You know the Presidential election season is in full swing because both candidates have flung open the doors to their campaign merchandise shopping sites.
Obviously you’re making a statement when you wear an Obama t-shirt or slap a Romney bumper sticker on your car. And the candidates are making their own statements. The products they sell and the design aesthetics they choose extend their brands and offer insight to the spirit of the respective campaigns.
Campaign merchandise is so much more than t-shirts, bumper stickers, and buttons. Along with cat collars, dog bandanas, nail polish, and boxer shorts, the 2012 election has brought us a department store’s worth of kitchen goods: products for eating and drinking, cooking and serving.
We have a meatloaf-loving teetotaling challenger, and an incumbent who likes to wash down his arugula salad with craft-brewed beer. And it shows.
Romney: The Man and the Merch
It’s a good thing for Mitt Romney that we’re not voting on the merchandise.
Is anyone surprised that the candidate who lacks sizzle on the stump is a bore in the store?
Romney merchandise is dependably square and predictable. It upholds the G.O.P. tradition of unimaginative graphics— good enough but brand bland. It’s so lacking in personality and excitement that it makes you wonder if the dullness is deliberate and defiant, a badge or honor flying in the face of the Obama pizazz. Or maybe it’s all the campaign could muster.
There’s the white-with-red-and-blue Believe in America coffee mug, the white-with-red-and-blue Believe in America travel coffee cup, and the white-with-red-and-blue Believe in America travel water bottle. Slightly more daring is the Believe in America cork beverage coaster, hinting at the possibility of alcoholic beverages, and stepping out with a blue-with-red-and-white color scheme.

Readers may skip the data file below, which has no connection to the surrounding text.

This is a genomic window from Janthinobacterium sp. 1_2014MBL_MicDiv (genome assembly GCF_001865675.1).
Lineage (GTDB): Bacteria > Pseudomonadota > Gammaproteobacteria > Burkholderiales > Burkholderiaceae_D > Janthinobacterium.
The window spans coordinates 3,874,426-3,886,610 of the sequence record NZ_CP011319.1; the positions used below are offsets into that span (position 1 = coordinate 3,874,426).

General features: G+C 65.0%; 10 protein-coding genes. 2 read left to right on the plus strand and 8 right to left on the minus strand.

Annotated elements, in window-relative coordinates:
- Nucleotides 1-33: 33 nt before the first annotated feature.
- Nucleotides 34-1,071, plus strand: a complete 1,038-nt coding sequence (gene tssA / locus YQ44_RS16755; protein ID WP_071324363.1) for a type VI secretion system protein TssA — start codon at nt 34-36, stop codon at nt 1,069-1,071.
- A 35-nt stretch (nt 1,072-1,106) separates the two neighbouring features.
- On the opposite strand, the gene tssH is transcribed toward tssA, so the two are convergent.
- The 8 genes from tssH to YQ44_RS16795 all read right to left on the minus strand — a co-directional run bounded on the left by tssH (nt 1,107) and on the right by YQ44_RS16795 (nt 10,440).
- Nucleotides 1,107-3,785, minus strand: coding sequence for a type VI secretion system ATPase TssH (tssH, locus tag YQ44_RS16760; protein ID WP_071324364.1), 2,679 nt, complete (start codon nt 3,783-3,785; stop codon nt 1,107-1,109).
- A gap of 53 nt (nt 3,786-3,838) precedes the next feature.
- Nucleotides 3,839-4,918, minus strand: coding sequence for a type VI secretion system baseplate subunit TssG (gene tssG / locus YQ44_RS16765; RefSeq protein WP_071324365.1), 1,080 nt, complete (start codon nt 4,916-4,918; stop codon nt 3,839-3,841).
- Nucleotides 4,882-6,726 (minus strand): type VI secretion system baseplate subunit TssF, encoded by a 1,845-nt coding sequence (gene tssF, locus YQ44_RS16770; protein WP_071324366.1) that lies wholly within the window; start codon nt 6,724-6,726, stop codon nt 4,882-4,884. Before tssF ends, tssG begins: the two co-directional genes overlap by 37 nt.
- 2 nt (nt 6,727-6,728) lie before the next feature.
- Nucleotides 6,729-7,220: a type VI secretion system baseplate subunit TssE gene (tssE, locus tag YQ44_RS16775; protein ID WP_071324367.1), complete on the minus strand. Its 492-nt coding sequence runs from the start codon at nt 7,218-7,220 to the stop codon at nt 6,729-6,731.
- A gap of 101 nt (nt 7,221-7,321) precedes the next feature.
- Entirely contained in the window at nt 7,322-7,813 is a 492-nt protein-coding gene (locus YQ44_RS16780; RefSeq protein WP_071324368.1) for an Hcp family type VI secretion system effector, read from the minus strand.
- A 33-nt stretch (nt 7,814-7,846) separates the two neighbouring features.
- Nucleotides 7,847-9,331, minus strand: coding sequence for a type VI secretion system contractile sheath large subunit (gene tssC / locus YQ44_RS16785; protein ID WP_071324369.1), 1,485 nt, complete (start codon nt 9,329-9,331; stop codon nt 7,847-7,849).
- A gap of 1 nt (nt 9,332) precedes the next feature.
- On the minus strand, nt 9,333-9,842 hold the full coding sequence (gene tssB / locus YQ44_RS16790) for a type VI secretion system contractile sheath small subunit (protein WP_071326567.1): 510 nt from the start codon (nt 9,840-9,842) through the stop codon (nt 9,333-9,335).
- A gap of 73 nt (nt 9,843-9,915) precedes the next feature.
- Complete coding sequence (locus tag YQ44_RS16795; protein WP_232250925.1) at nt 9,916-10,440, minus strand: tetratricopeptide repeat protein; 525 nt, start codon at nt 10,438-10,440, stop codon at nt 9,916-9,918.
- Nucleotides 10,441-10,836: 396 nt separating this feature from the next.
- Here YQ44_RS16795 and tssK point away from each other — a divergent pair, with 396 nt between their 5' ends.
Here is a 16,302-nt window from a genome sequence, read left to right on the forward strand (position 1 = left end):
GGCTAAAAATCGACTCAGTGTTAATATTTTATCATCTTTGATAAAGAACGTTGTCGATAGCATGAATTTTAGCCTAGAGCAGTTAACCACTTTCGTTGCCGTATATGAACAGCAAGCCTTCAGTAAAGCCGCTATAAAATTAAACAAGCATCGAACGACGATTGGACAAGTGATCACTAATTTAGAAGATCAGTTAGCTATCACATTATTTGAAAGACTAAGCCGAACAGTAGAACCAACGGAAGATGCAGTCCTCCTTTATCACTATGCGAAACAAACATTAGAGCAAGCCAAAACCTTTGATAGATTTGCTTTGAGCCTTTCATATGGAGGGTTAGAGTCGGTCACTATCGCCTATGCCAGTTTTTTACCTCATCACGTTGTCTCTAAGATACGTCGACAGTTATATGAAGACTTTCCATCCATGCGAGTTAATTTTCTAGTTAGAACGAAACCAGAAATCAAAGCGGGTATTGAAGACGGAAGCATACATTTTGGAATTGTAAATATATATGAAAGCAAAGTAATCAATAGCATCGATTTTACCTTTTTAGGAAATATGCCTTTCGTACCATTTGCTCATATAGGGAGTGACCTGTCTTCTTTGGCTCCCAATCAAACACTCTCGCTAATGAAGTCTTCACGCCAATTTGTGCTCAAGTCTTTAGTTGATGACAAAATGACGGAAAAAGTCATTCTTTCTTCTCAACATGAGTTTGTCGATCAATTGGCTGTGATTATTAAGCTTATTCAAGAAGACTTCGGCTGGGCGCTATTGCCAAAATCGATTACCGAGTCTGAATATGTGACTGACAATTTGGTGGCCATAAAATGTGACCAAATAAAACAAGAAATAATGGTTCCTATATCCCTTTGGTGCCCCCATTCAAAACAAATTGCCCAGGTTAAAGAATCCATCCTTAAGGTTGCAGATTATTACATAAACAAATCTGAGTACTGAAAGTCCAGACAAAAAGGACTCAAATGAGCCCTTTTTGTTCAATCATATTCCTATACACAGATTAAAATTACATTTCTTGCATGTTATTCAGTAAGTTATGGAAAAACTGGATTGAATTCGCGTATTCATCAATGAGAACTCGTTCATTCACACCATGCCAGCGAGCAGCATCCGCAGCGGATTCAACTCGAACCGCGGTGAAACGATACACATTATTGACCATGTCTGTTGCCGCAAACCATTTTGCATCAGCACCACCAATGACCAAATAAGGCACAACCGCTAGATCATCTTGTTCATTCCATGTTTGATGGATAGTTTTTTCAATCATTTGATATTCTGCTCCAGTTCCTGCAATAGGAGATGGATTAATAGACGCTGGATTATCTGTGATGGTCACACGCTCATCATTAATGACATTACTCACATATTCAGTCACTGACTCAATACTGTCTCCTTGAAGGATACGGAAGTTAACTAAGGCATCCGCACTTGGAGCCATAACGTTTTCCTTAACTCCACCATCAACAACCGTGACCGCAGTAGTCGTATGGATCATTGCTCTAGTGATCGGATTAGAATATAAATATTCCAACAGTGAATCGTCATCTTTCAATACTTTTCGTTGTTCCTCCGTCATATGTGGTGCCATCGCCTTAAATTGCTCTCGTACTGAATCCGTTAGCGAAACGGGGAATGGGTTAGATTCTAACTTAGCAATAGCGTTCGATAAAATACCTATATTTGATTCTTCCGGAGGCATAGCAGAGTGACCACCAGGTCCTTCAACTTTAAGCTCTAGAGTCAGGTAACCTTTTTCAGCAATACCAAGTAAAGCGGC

It really has been a four year Obama Foodorama.
Obama installed a vegetable garden on the White House lawn and a beehive in the back. He has turned state dinners into foodie events and bottled the first-ever White House home-brewed beer. Naturally we entered the election season with high hopes for some serious foodie swag, and Obama-Biden 2012 doesn’t disappoint.
The contrast with Romney is striking. The Obama team runs a high-spirited campaign with a self-deprecating sense of humor, an eye for graphic design, an appreciation of the cocktail hour, and a willingness to take some risks. Critics have taken swings at the campaign for its endless cavalcade of offerings and its painfully hip and elitist inclusion of high-end designers and celebrities, but at least it’s got personality.
Obama answers the citizenship conspiracy theorists with his Made in the USA birther mug— a relaxed Obama pictured on front is backed up by a photo of his long-form birth certificate. The Cup of Joe mug features the smiling mug of Joe Biden. The campaign pokes more fun celebrating the President’s vaguely Irish roots with the O’Bama pint glasses, and Biden’s working-class beginnings with the Cheers Champ beer can cozy. The Obama sunrise logo is also slapped onto neoprene wine bottle totes and 6-pack cooler/carriers, and it’s etched into tumblers and highball glasses, and stemware for wine and martinis.
This is not an administration that shies away from the libations.
Cooking with POTUS
Wear a Fired Up and Ready to Grill apron when you flip your burgers with the Obama sunrise spatula, while the waiting bun (yes, Michelle, it’s whole grain) bears the Shepard Fairey portrait courtesy of the Burnt Impressions toaster. Home cooks for Obama are in good company—The Braiser examined the Federal Election Commission’s individual filings, fundraising, and bundling efforts to identify the top 15 political contributions made by chefs. It’s 14:1 in favor of Obama, and only #15, former Iron Chef/Top Chef competitor Tim Love had opened his wallet for Romney. It’s worth noting that each of the top four on the list (Alice Waters, Marcus Samuelsson, Daniel Boulud, and Jean-Georges Vongerichten) brought in more than a million dollars, compared to Love’s $500.
Of course campaign merchandise doesn’t win elections; if it did, the race would already be over.